The struggle over the REF and the panel ‘name game’, goes back to the changing character of the BSC since the beginning of the 21st century, and specifically the expansion of criminology in the new universities. Some of the issues alluded to in regard to BSC ‘democratisation’ surfaced in other ways during the consultation on the future of the REF organised by HEFCE. My recollection, bolstered by conversations with Mike Hough and Loraine Gelsthorpe had been that the BSC’s view on the REF panel name was pretty settled before I became President. Because of the size, scale and expansion of criminology in the newer post-92 universities, and the number of REF submissions, we wanted criminology to have its own named panel – or at least – that it be named in one of the panel titles.
Historically, criminology submissions had been split between the panels for Social Policy & Social Work, Sociology, and Law. The majority went to Social Policy & Social Work, and there was a particular irony in the fact that more criminology went to this panel than social work, although the latter discipline was mentioned in the panel title. Accordingly the BSC prepared a draft response to the consultation reiterating what was, and had been for a while, the Executive’s position.
Extract from the 2017 BSC submission to HEFCE’s consultation on REF structure:
The BSC Executive view is that the current REF structure disadvantages and obscures criminological work as no REF Sub-Panel identifies criminology in its title … Criminology has the hallmarks of a discipline, including its own QAA benchmarks, indicating both coherence and professional identity. Furthermore, the growth and popularity of the discipline continues unabated with the UK also leading the world in many areas of criminological research. Criminological expertise informs national government on a wide range of issues, featuring strongly in a number of Impact Case Studies. Taken together, this amounts to a strong case for formally recognising Criminology within the REF panel structure … We do not accept the argument that this will prevent criminology-related submissions going to other sub-panels; on the contrary, developing inter-disciplinarity implies that academic boundaries will become increasingly porous; primarily legal or sociological criminology might still go to other sub-panels, much as some psychological criminology did in 2014, such boundary judgements will always be necessary. Our primary concern is the coherence and academic recognition of our subject area, not hard and fast subject classifications or divisiveness.
This position was criticised by a small but significant number of BSC members, a number of who had been REF assessors in 2014. They argued that Criminology was not a discipline, as such, but a ‘rendezvous‘ subject with many influences, and that the opportunity to submit to the different panels was important. The position of the Executive was that, far from reiterating the ‘rendezvous‘ concept, it was necessary to go beyond it. Criminology, is not a simple meeting place or crossroads for ideas from a range of disciplines. Instead it is a discipline whose roots include sociology, psychology, law, social policy, geography and philosophy. The roots nourish the main body: the discipline of Criminology.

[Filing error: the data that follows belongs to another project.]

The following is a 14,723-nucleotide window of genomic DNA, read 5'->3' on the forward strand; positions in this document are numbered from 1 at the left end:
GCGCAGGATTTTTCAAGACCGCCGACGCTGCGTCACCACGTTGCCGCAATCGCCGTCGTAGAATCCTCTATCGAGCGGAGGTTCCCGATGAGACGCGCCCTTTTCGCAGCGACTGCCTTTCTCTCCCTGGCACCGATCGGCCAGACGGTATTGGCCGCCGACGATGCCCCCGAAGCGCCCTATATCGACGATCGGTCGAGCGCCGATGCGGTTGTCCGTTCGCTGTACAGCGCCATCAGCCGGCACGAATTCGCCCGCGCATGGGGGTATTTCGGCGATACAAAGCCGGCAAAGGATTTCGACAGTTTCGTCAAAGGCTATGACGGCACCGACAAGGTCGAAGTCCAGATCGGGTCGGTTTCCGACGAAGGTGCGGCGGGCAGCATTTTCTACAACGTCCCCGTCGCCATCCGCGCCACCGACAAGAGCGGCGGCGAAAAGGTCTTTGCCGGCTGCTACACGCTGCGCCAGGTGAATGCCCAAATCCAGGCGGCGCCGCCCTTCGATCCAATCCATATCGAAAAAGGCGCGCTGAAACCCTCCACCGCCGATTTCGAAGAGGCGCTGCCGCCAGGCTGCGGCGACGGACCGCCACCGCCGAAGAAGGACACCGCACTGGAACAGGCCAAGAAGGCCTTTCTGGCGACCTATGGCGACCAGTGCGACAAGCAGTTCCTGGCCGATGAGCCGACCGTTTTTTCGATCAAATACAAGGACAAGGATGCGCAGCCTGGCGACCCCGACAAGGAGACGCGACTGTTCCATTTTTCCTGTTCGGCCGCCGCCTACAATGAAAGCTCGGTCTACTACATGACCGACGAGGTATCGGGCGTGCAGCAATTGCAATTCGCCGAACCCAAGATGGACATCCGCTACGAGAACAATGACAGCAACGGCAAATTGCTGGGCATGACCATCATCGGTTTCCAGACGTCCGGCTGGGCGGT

Peter Squires continues:
Significantly, we received a few submissions from criminologists, some of them members, working in Law schools who argued that their institutional submissions would be weakened if the ‘criminal justice’ research outputs/impacts were peeled away to go to a named criminology panel rather than stay with their own institutional law submissions as had been the case in 2014. I confess I’ve never really understood this position, inter-disciplinarity occurs all over the REF, it is positively encouraged, it doesn’t stop disciplines being recognised for what they are, and as a QAA-benchmarked subject, criminology certainly meets the discipline threshold. There is little problem here, criminology submissions could go to a criminology panel, law and criminal justice submissions could stay with law. Overall, greater consistency, one of the REFs criteria, could have been met. In November 2017 HEFCE rejected our case to be named on a panel, even though to do so would have been consistent with 3 of their four aims and objectives: Supporting consistency in the assessment across the sub-panels; Encouraging the submission of interdisciplinary research and; Minimising the fluidity between the UOA boundaries. Arguably, having criminological work submitted to three panels flies directly in the face of HEFCE’s third principle. Strange.
The Role of Teaching
To understand the role of teaching and its importance to the current day BSC we have to go back in time. The first School of Criminology in the USA was opened in 1950 at the University of California, Berkeley. Here in the UK, the Institute of Criminology at the University of Cambridge, was founded by Sir Leon Radzinowicz in 1959, after establishing the Department of Criminal Science within the Faculty of Law there during the 1940s. Criminology as a field of study emerged throughout the 60s and 70s. Paul Rock recalls: